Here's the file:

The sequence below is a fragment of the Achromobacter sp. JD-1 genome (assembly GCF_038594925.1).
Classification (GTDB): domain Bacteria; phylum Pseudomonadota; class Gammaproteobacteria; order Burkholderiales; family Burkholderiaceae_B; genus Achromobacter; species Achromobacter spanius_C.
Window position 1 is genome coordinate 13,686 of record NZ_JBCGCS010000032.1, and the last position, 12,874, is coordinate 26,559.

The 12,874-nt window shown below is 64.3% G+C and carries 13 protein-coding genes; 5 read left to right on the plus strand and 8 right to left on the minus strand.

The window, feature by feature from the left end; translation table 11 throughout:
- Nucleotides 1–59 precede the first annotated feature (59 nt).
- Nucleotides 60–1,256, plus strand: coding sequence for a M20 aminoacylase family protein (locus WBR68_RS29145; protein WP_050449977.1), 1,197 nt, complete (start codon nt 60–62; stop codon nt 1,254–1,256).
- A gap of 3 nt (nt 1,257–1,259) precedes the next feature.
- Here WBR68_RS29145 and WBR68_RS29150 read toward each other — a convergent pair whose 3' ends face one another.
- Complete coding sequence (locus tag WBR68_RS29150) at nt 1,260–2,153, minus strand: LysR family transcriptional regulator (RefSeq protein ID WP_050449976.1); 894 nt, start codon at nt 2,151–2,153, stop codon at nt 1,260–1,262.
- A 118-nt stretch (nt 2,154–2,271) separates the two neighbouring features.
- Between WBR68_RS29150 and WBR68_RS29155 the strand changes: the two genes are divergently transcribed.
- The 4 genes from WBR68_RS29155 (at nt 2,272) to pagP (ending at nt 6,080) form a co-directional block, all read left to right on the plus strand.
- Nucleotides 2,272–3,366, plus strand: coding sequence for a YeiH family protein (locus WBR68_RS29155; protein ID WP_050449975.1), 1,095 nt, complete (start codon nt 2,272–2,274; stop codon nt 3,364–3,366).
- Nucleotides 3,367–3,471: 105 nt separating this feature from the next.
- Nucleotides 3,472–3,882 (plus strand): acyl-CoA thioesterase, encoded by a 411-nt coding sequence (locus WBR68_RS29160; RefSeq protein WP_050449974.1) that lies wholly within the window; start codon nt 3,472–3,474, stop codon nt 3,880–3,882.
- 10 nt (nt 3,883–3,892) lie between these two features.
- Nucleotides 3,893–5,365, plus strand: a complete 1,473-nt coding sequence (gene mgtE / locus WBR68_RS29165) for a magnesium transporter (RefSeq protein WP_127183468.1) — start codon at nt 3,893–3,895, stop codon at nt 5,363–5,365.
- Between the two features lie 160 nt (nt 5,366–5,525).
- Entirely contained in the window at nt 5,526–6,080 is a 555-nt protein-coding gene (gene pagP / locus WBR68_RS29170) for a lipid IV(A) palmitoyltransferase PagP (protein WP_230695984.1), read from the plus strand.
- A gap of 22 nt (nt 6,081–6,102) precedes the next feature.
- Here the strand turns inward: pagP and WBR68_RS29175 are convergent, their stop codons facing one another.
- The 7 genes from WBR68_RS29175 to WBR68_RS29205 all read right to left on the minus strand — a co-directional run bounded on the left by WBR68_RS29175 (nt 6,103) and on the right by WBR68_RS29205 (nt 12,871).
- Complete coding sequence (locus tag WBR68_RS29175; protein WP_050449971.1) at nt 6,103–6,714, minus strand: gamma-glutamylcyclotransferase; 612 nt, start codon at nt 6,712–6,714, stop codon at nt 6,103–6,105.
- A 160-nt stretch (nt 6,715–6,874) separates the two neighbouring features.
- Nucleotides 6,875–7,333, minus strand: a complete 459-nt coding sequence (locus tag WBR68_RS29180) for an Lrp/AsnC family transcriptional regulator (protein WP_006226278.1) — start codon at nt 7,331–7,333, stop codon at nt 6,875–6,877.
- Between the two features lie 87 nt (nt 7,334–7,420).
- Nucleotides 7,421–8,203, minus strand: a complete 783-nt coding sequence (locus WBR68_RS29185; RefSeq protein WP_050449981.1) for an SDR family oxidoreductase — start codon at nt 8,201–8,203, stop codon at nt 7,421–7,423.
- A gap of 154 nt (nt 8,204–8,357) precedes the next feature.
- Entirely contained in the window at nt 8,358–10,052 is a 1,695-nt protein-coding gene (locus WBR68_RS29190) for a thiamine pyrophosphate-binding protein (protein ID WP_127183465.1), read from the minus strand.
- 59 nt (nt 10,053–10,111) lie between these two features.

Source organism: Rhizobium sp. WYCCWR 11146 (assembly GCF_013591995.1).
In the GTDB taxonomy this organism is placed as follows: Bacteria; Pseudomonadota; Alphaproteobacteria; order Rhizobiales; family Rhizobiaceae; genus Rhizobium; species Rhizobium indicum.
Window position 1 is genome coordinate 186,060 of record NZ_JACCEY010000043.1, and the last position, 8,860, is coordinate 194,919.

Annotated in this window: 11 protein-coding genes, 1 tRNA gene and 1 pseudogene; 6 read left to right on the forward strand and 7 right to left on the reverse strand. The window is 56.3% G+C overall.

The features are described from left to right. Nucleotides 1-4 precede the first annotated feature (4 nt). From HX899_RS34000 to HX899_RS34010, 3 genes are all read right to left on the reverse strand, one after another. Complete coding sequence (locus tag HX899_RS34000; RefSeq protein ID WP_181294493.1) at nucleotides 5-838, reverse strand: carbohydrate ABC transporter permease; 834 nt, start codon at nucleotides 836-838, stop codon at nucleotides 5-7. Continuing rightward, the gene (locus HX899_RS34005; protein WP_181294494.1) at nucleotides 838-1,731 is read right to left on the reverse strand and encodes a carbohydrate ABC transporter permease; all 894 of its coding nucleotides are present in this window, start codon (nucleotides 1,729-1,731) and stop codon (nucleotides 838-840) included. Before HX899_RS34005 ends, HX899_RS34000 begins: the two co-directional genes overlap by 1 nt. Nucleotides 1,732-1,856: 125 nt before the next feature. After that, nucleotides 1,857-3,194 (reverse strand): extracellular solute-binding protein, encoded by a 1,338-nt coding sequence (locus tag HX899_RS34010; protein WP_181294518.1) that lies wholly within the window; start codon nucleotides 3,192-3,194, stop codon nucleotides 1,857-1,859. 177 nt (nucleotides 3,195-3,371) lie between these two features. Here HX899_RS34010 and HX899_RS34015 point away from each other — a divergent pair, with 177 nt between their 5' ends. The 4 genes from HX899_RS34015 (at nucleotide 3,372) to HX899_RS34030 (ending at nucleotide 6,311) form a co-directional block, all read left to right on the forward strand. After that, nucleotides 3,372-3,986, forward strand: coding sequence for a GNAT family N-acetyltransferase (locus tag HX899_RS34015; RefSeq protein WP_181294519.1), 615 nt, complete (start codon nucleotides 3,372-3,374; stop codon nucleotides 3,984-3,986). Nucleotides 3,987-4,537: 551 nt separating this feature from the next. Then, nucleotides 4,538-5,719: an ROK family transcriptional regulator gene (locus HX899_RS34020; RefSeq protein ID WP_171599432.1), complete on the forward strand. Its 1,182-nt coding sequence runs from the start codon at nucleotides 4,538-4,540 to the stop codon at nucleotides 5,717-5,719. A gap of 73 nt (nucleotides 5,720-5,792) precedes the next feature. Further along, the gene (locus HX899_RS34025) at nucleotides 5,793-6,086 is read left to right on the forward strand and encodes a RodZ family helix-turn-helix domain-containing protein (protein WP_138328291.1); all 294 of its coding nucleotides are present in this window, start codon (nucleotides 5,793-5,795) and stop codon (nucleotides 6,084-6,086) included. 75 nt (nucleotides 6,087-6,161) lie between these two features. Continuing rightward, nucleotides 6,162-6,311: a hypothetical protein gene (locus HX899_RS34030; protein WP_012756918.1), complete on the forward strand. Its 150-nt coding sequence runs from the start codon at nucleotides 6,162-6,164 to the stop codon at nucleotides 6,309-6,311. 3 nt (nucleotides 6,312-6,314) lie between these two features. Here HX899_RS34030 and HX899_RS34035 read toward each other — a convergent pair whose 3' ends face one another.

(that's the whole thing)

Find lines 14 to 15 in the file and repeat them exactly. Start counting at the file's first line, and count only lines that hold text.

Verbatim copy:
- Nucleotides 2,272–3,366, plus strand: coding sequence for a YeiH family protein (locus WBR68_RS29155; protein ID WP_050449975.1), 1,095 nt, complete (start codon nt 2,272–2,274; stop codon nt 3,364–3,366).
- Nucleotides 3,367–3,471: 105 nt separating this feature from the next.